This city is famed for its many historic landmarks such as the Brandenburg Gate, but it is equally renowned for its cutting-edge 21st century restaurants and innovations such as city beaches.
This city on the Elbe claims to be the “Gateway to the World.” and undoubtedly this wealthy, commercial city has many attractions to tempt the visitor.
At the heart of Dortmund the visitor will find a passion for football and the Bundesliga, but there are also some wonderful breweries to explore as well.
Its famous twin-spired cathedral is an iconic landmark and Germany’s most visited tourist attraction. Cologne also has a great springtime carnival and something special for chocolate fans.
Despite heavy bombing during WW2, Dresden has managed to retain a skyline formed by historic buildings and still deserves its alternative name “Florence of the North.”
This commercially important northern German city on the river Weser offers the visitor over 1200 years of history and its Rathaus is one of the finest in Europe.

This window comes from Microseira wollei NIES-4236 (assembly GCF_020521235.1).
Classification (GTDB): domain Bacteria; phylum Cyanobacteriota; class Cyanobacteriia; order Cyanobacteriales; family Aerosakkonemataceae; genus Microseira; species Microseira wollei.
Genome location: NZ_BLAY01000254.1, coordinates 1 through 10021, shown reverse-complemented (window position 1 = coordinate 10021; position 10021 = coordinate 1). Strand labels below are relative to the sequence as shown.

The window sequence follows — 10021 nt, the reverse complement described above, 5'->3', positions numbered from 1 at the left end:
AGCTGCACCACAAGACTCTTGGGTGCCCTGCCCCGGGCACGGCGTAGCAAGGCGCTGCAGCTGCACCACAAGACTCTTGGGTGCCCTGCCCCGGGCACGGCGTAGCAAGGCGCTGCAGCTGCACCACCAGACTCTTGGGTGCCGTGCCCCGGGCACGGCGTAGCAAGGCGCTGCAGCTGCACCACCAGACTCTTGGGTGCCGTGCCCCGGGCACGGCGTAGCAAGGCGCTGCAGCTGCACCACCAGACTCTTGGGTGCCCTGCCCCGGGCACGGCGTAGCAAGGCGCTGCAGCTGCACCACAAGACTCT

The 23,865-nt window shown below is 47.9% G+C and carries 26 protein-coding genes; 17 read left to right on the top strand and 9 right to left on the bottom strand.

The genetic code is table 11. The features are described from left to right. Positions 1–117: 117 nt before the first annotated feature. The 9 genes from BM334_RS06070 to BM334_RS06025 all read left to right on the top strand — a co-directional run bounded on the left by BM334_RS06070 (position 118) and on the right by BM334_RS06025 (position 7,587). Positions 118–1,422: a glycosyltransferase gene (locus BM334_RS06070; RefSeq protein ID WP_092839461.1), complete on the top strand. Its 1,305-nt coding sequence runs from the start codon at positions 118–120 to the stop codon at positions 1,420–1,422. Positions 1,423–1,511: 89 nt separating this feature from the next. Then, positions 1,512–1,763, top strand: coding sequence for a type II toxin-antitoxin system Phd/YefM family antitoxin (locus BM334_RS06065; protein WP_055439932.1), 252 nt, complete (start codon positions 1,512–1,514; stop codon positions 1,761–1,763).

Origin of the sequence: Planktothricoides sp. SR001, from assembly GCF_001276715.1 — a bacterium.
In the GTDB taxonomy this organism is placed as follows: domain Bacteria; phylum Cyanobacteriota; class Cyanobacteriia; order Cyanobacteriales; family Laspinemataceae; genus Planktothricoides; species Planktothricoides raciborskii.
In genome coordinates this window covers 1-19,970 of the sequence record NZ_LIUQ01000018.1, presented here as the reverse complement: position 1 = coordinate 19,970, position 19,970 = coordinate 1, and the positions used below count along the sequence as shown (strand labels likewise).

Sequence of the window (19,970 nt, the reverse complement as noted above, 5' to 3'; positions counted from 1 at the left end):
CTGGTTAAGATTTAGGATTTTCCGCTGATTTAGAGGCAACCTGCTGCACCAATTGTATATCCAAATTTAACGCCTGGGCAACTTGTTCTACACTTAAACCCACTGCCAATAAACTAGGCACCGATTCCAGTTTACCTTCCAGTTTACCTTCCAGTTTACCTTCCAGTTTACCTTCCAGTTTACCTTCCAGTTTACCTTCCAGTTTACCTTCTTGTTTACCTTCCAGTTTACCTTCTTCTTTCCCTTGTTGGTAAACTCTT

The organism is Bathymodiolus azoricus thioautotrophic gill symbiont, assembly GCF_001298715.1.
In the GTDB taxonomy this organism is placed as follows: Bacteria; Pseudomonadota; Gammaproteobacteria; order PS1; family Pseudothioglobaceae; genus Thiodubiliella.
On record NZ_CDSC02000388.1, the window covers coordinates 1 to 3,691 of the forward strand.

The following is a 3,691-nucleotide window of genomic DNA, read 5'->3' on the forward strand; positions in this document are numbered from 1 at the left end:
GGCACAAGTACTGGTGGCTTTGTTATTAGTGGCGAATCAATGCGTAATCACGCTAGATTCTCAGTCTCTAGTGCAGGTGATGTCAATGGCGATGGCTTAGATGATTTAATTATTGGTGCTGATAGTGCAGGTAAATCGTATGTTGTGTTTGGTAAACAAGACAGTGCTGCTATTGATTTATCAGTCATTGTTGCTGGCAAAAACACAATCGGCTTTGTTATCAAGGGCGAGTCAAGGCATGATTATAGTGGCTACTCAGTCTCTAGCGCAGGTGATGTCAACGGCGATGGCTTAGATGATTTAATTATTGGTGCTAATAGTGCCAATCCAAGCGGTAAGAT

We can also deliver a luxury car to you in the following German cities: Augsburg, Duisburg, Essen and Hanover. If the city you are visiting is not listed here don't worry! We can deliver to most cities withing Germany.
At Titanium Luxury Hire we can offer you a range of prestige vehicles for hire, which will ensure that wherever you arrive in Germany, you will always make a good impression. And, to make sure you have the maximum enjoyment on your German trip, we offer you a number of delivery options. You can relax, while we arrange delivery of your car to Germany’s major cities including: Munich, Stuttgart, Frankfurt, Nuremburg, Dusseldorf, Berlin, Hamburg, Dortmund, Cologne, Dresden and Bremen.
Our cars can also be delivered to the following airports:
- Berlin-Tegel International Airport
- Karlsruhe Baden-Baden Airport
- Stuttgart Airport
- Munich International Airport
- Nuremberg Airport
- Bremen Airport
- Frankfurt am Main International Airport
- Hamburg Airport
- Hannover Airport
- Cologne Bonn Airport
- Düsseldorf International Airport
- Dortmund Airport
- Münster Osnabrück Airport
- Ramstein Air Base
- Dresden Airport
- Leipzig Halle Airport
At Titanium Luxury Hire we pride ourselves on delivering our prestige vehicles to the exact location required by our customers.